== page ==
[1] U.S. Department of the Army, Field Manual 3-07, Stability, iv.

[2] FM 3-07. Page 1-2. “Stability, ultimately aims to establish conditions the local populace regards as legitimate, acceptable, and predictable. Stabilization is a process in which personnel identify and mitigate underlying sources of instability to establish the conditions for long-term stability. Therefore, stability tasks focus on identifying and targeting the root causes of instability and building the capacity of local institutions.” (FM 3-07, Page iv)

[3] John Chambers. “Countering Gray-Zone Hybrid Threats: An Analysis of Russia’s ‘New Generation Warfare’ and Implications for the US Army,” Modern War Institute at West Point, (October 18, 2016): 4.

[4] While outside of the scope of this article, the author recommends the USMC as a land oriented, stability focused, option. Both the USMC and the USCG have a long complementary history of working together, both are expeditionary oriented, and both fill a light role in relation to the Navy and Army. The two members of the joint force could maintain emphasis on stability while enabling the Army and Navy to shift focus to near-peer power competition and the high-intensity fight, in essence carving out a niche and complimentary role in the Joint Force. This would enable the nation to respond to the wide range of competition and conflict without losing valuable lessons learned during pivots of national defense emphasis.

[5] U.S. Department of the Army, Field Manual 3-0, Operations, 1-12.

[6] Vice Admiral Linda L. Fagan, interview by Zia Syed, June 11, 2019, Asia Pacific Media Hub, 1

[7] Fagan interview, 7.

[8] FM 3-07, 1-6 to 1-7.

[9] James M. Loy. “Shaping America’s Joint Maritime Forces: The Coast Guard in the 21st Century,” Joint Forces Quarterly, (Spring 1998): 15.

[10] U.S. Coast Guard. Coast Guard Strategic Plan 2018-2022, 6.

[11] The information in this paragraph is from the author’s personal experience.

[12] U.S. Coast Guard. ALCGENL 158/17-AY18 Kingdom of Saudi Arabia Maritime Infrastructure Protection Force Training Advisory Group (MIPFTAG) Solicitation. Accessed August 30, 2019.  https://content.govdelivery.com/accounts/USDHSCG/bulletins/1be6414

[13] Associated Press, “Coast Guard makes dramatic drug seizure, raiding submarine,” WTOP, July 12, 2019, accessed August 30, 2019, https://wtop.com/national/2019/07/coast-guard-seizes-40000-pounds-of-drugs-on-high-seas/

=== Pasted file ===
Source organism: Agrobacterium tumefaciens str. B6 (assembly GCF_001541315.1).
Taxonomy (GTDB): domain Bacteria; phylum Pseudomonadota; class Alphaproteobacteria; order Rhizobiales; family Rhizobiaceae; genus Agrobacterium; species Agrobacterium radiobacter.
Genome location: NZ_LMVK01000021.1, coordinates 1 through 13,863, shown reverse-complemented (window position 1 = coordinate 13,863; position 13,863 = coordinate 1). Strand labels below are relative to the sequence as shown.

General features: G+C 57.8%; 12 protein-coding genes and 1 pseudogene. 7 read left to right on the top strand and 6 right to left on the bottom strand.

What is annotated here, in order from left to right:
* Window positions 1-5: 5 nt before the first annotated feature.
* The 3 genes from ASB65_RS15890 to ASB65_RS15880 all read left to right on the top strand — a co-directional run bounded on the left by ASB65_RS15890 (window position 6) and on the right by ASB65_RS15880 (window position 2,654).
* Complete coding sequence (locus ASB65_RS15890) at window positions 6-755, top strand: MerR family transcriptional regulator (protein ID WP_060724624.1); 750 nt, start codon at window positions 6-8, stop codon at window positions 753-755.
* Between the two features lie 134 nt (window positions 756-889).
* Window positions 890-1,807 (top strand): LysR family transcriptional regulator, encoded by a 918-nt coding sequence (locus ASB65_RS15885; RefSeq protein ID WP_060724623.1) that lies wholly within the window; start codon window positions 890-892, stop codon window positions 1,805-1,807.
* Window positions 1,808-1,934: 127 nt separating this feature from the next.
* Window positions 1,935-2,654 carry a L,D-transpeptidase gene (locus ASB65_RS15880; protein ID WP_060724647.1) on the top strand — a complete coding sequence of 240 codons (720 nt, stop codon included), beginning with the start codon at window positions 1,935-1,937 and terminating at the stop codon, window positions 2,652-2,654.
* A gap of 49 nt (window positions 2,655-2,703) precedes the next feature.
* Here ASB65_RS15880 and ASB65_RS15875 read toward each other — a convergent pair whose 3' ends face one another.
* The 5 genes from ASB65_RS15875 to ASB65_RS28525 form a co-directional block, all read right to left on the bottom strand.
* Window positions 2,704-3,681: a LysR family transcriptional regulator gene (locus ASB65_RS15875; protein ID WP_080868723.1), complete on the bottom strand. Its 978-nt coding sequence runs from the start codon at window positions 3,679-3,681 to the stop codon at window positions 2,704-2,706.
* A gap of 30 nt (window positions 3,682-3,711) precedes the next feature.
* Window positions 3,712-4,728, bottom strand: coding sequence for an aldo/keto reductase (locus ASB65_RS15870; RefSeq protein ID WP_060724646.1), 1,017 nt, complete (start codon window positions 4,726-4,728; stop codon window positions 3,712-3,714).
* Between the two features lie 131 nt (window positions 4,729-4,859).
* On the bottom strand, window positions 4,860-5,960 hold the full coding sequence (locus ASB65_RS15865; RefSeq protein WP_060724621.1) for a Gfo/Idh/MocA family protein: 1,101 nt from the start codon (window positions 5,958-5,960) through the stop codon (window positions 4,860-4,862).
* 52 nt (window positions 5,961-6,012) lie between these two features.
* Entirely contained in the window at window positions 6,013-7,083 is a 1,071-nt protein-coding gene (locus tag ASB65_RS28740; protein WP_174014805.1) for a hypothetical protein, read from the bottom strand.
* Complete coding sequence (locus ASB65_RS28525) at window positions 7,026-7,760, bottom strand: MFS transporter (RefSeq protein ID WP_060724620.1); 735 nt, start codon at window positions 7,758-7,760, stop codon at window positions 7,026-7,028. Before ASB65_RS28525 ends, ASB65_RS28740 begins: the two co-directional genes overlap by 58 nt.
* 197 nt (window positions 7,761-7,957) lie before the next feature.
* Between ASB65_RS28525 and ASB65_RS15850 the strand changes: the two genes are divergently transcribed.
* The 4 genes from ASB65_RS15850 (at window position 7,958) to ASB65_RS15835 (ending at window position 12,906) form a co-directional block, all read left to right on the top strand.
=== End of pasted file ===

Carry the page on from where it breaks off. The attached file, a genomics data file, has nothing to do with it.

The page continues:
[14] U.S. Coast Guard, United States Coast Guard Western Hemisphere Strategy, 41.

[15] Coast Guard Strategic Plan, 6.

[16] Loy, 12.

[17] Loy, 14.

[18] Coast Guard Strategic Plan, 4.

[19] “Patrol Forces Southwest Asia PATFORSWA,” United States Coast Guard Atlantic Area, U.S. Department of Homeland Security, accessed August 30, 2019, https://www.atlanticarea.uscg.mil/Our-Organization/Area-Units/PATFORSWA/

[20] Matthew Mitchell. Not Your Father’s Coast Guard. (Bloomington: AuthorHouse, 2009)

[21] U.S. Coast Guard, Commandant’s Guiding Principles 2018-2022, 2.

[22] U.S. Marine Corps, U.S. Navy and U.S. Coast Guard. Marine Corps Interim Publication 3-33.02, Naval Warfare Publication 3-07, Commandant Instruction M3120.11, Maritime Stability Operations, 1-8, 1-9.

[23] Loy, 13.

[24] U.S. Department of Homeland Security, “Mission,” accessed May 24, 2019, https://www.dhs.gov/mission.

 

About the Author(s)

CDR Christjan Gaudio works in the Coast Guard's Office of Counterterrorism and Defense Operations Policy as the Global Force Management Lead. He is a 2018 graduate of the U.S. Army Command and General Staff College where he was an Art of War Scholar. Additionally he is a 2008 graduate of Norwich University and a 2002 graduate of the University of North Florida. His assignments include Tactical Law Enforcement Team (TACLET) South, Maritime Advisor to the Kingdom of Saudi Arabia Border Guard, USCGC GRAND ISLE, USCGC RESOLUTE, USCGC BOUTWELL, Maritime Security Response Team-Chesapeake, and TACLET North.